Sunday, 24 February 2013

Lanchester: Mr Phillips

John Lanchester (2013) Mr Phillips Faber & Faber, London; 256 pp.; ISBN 978-0-57129486-2

In the 1933 court case Hall v Brooklands Auto-Racing Club (1 KB 205), the man on the Clapham omnibus is taken as the epitome of reasonableness – he is educated but not a genius, neither poor nor rich, a product of the dull mediocrity of London suburbia. Victor Phillips lives in Clapham and in this novel we spend almost a whole day inside his head. He is a lacklustre accountant who has been working for a nondescript catering company in the city, and we discover that he has been made redundant. He has not plucked up the courage to tell his wife or sons, so this day is a charade where he heads off, apparently going to work, and wanders aimlessly in a city that now seems alien to him.

The day begins with Mr Phillips still in bed, snuggled up against his wife but having most of his erotic fantasies about other women. Home is a place of safety and warmth, his cocoon against the world, and we sense that this is where he feels happiest. One son has left home and the other is in that difficult phase of late teenage, but Mr Phillips is not burdened by angst and feels that he has done as well as expected on the family front. So why is he unable to be honest with them about losing his job?

Like all accountants, he is obsessed with numbers and sex. As he waits for his usual commuter train he cannot help calculating the average number of naked women in London’s newspapers and magazines, and throughout the day he makes numerous calculations of averages and probabilities, often about the most trivial things. When he estimates the average amount of idle time in his days (two hours and thirty-seven minutes) he realises that from now on that average is about to be badly skewed.

He curtails his journey to the city and wanders through Battersea Park before heading into town. During the day he meets various characters, people that he would not have noticed on a working day. Many of them represent the shallow obsession with money and fame that drives London society. A pornographer is wandering about looking for ideas for his magazine, and Mr Phillips’s son Martin has a business putting together themed compilations of old songs and selling them to a gullible public. (Reading this part of the novel I remembered the dread at Christmas and on birthdays in anticipation of some ancient relative trying to be ‘with it’ by giving you one of these compilation discs, inevitably full of songs you could not abide.)

On the streets he meets joggers and cyclists, peddlers and performers, religious nutters, flocks of backpacking tourists, bored ticket sellers and angry young men driving white delivery vans. Mr Phillips observes it all with an impassive gaze, never judging but never really engaging with anyone around him. He wanders into the Tate gallery but there is nothing to inspire him, then later he goes to watch a pornographic film where the so-called lovemaking is mechanical and disappointing – the fantasies in his head are far more creative. He walks more than he has for many years, rides on buses and the Tube, but the city is no longer his home. Now that he is jobless it is unwelcoming and its strangeness more readily apparent.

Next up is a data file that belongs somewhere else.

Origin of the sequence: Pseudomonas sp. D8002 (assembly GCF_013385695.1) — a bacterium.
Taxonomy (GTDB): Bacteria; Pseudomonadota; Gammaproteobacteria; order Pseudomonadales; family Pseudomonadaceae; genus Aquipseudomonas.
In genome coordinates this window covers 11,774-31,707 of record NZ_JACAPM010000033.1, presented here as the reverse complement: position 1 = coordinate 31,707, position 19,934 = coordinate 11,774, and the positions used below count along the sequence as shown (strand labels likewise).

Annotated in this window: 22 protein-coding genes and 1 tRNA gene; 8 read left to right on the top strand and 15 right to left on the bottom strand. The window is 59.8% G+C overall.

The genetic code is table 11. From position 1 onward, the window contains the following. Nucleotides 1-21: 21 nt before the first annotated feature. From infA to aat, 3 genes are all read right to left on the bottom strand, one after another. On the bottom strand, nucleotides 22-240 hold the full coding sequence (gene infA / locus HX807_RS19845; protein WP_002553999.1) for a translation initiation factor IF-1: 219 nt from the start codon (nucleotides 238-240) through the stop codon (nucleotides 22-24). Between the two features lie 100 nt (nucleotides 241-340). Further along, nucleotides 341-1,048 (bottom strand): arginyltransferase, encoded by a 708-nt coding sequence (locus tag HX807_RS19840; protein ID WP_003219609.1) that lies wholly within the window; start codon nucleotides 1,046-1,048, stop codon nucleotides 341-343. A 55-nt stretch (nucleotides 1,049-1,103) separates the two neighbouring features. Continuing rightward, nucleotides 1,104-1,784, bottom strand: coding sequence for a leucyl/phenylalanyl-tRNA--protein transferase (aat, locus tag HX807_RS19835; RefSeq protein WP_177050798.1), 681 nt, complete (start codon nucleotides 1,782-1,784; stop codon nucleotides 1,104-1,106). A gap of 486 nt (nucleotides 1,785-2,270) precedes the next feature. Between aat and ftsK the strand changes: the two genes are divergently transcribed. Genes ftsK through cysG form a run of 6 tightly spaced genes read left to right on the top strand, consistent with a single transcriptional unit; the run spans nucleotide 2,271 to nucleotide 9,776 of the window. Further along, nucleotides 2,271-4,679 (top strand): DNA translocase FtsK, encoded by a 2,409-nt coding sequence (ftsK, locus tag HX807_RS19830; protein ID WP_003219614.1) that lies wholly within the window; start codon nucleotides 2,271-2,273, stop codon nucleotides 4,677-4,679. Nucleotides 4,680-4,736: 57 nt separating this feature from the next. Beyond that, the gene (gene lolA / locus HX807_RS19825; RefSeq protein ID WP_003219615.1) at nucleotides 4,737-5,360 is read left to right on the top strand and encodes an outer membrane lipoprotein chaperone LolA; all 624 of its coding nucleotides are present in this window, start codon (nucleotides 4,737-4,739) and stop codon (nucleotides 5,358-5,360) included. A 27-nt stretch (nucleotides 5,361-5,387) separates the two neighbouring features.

Late in the afternoon he follows a minor television personality whom he fancies into a bank. Before he is able to think up an excuse for speaking to the woman, four robbers (the working class version of bankers) burst in and Mr Phillips finds himself face down on the floor, thinking about jokes, his childhood and wondering about his affection for the woman who led him here. In an uncharacteristic act of bravery, Mr Phillips challenges the robbers and the denouement makes him face the reality of his unemployment.

On the way home he drops into a pub for a beer – something he has not done for years – and as he nears Clapham you sense that he is looking forward to being back in the comfort of hearth and home. On the way he helps an old woman with her shopping and discovers a link to his childhood, and on arrival at home his younger son is washing the car in a scene of touching domesticity. This ends his day, but will his experiences have given him the courage to finally be honest with his wife?

This is a slow and detailed book and Mr Phillips’s head is filled with the kinds of prosaic fancies and petty obsessions that haunt us all. The London he sees is often an unattractive place driven by Mammon, meanness and mediocrity. If you like a racy plot and the clash of characters, you will probably find this book unsatisfying. But it is an interesting meditation on life and London by a character who is grindingly ordinary on one level, but is also imbued with the individual quirks of the inner mind that make each of us an unknown realm to our family and friends.

The novel is a re-release: it was originally published in 2000. Presumably this is to cash in on John Lanchester’s more recent success with books like the fictional Capital (2012) and the marvellous Whoops! (2010), a lucid account of why the financial crisis of 2008-09 occurred. Mr Phillips is an enjoyable book, tinged with melancholy, but definitely not for the impatient reader.

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